Note: This post How to Create the Best Brochures for Your Art Business is a guest post by Peter Minkoff
Disclaimer: This post may contain affiliate links. If you make a purchase by clicking on an affiliate link, Nevue Fine Art Marketing may earn an affiliate commission at no additional cost to you. Affiliate relationships include, but are not limited to, Bluehost, Tailwind, Skimlinks, SareASale and StudioPress. To learn more visit Affiliate Link Disclosure Policy
Running a business is always difficult, but when you have an art business, the struggle is all the greater. It often means targeting a very specific, narrow audience, and fighting for funds, gallery openings, and exhibitions is even more of a burden. Add to that, turning that business into a profitable one takes time, effort, and proper strategizing, even more so than for a regular, service or product-based operation. In that sense, marketing this unique business model is becoming a staggeringly difficult process, one that calls for immense creativity – beyond what you’ve already poured into your works of art.
That said, one of the simplest, most effective ways to gain attention from your target demographic and possibly spark some curiosity and interest for them to make a purchase is to create outstanding brochures exemplifying your work. This is where the challenge becomes even greater – you need to make the brochures exceptionally appealing to even have a chance to get someone interested in your artwork. Here are a few tips to get you started.
Define your campaign’s purpose
Depending on the type of art you create, you also need to be mindful of how people perceive your work. Knowing who is most likely to purchase your art and to actually talk about your brand to people around them can help you define the core goal of your brochures and come up with the best ideas to market your work through your brochures and other marketing tactics.
This time, for example, if you want to get more website visitors, more social media followers, if you want to sell a specific collection of your work, or raise awareness of something important you’re working on – you should let that purpose guide your design process and your choices when designing your brochures.
Collaborate with professionals
Much like you’re a skilled expert at what you do – your art – you should remember that marketing is an art form of its own and that working with someone who understands your brand can help you market it more effectively to your target audience. For example, you can collaborate with Infostarters who are experts in visual marketing and transforming written content into branded, appealing visuals, including brochures.
Many artists today choose to work with design professionals in order to preserve their identity in the process and to ensure that they will send the right message with their marketing materials. Doing that takes expertise and experience, hence the need to find a good match for your specific brand.
Think minimal thoughts
Minimalism is not just about putting less on your brochures and other marketing materials just for the sake of a currently popular trend. It’s actually so much more than that – it’s a marketing strategy that takes into account how your brochure readers will perceive your marketing collection. They’ll likely be impatient and just skim your writing, or skip straight to your artwork.
To prevent them from throwing out the brochure or lose their interest mid-reading, you should use short, concise sentences packed with meaning and try to say more with less. Think of your written segments as another form of art and use it to convey key messages without going into too many details. The same goes for your design options. Stick with less rich design so that your art can “pop” and steal the spotlight.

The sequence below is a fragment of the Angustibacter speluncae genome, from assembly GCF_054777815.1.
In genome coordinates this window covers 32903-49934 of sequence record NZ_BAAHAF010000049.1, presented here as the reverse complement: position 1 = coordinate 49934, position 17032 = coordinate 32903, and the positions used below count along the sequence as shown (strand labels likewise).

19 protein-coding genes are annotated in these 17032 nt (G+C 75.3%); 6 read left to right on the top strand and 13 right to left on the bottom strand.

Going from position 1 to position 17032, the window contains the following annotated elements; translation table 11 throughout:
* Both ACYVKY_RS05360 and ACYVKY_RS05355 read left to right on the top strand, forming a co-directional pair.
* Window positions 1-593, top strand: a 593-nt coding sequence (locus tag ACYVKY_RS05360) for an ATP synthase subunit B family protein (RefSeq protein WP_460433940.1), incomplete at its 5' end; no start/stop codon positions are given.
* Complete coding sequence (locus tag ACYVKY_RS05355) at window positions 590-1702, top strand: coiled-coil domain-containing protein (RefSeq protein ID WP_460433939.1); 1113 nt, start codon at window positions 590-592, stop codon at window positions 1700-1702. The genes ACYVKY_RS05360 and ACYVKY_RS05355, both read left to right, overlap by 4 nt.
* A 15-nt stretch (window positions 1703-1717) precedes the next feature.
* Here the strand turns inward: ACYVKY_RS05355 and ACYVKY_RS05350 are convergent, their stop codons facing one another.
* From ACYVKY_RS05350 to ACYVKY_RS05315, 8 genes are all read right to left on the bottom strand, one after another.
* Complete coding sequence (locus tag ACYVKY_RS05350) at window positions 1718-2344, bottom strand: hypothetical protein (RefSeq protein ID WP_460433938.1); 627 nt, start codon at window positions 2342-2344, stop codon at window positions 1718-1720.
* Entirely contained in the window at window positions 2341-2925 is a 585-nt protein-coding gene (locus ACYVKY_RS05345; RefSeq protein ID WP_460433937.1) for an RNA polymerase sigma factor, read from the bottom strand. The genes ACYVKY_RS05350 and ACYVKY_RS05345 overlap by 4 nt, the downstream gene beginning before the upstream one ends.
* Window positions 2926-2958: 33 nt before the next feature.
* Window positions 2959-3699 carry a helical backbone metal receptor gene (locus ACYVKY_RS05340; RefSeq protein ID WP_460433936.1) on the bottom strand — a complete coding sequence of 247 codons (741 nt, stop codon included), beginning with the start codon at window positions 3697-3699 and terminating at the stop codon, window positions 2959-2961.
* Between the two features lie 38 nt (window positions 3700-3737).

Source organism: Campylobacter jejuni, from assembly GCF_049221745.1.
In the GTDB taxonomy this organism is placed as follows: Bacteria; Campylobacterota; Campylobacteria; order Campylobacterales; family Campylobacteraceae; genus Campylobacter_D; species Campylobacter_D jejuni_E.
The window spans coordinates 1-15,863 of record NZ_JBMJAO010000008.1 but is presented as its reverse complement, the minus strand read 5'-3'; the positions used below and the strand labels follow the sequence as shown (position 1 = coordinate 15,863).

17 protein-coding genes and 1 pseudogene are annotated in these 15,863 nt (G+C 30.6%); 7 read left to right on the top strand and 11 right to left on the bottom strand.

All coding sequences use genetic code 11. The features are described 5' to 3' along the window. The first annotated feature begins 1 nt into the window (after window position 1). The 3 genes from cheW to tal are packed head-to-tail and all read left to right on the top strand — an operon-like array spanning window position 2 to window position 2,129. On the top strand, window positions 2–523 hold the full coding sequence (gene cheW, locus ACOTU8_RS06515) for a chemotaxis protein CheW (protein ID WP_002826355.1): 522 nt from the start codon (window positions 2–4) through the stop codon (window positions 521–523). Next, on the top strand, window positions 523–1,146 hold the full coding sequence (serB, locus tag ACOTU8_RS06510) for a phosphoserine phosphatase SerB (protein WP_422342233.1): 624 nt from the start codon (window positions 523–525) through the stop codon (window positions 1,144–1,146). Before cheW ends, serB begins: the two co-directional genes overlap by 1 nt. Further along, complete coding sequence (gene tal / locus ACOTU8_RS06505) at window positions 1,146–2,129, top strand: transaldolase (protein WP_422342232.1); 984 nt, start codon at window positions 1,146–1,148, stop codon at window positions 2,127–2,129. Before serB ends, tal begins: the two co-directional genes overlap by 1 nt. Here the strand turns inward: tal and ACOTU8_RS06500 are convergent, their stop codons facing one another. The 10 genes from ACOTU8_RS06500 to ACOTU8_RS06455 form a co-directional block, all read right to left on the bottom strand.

Merge digital with print
Brochures might be envisioned to come solely in print for some art businesses, while others limit their production to the digital realm exclusively. If your demographic will benefit from it, why not merge them into a unified strategy that will help increase your chances to reach the right people and get them to browse your beautiful artwork?
In fact, you can use this opportunity to add your digital outlets onto your brochure and invite people to check out your latest digital gallery via a QR code you print on the brochure. Then again, you can add your social media profiles to invite them to follow you for more of your great work and lead them to the latest events, gallery openings, and auctions. And your digital brochures can contain photos and original imagery reflecting your physical art studio, and other details that could help bridge the gap and provide a more immersive experience.
Establishing your art brand today requires ample imagination, effort, and knowledge. Get to know your target audience, fuel your brochures with the same creativity you use to create art, and above all, make sure that you disseminate your branded materials across all relevant channels, to reach as many interested people as possible. Hopefully, your brochures will help you not just sell more, but grow your reputation as an artist over time.
Popular Art Marketing And Sales Tutorials
Below are some of the most famous art marketing courses that will grow your online art business:
Most Popular – How to Make a Living Selling What You Make by Megan Auman
Most Popular – Build a Successful Creative Blog by April Bowles-Olin
How to Build a Business While Learning Your Craft by Megan Auman
Pinterest Marketing for Makers & Designers by Megan Auman
Did you enjoy this article? Don’t forget to sign up for my free weekly newsletter.
You can also join me on:
Learn how to start, grow, and monetize your online art business.
Art Business Planners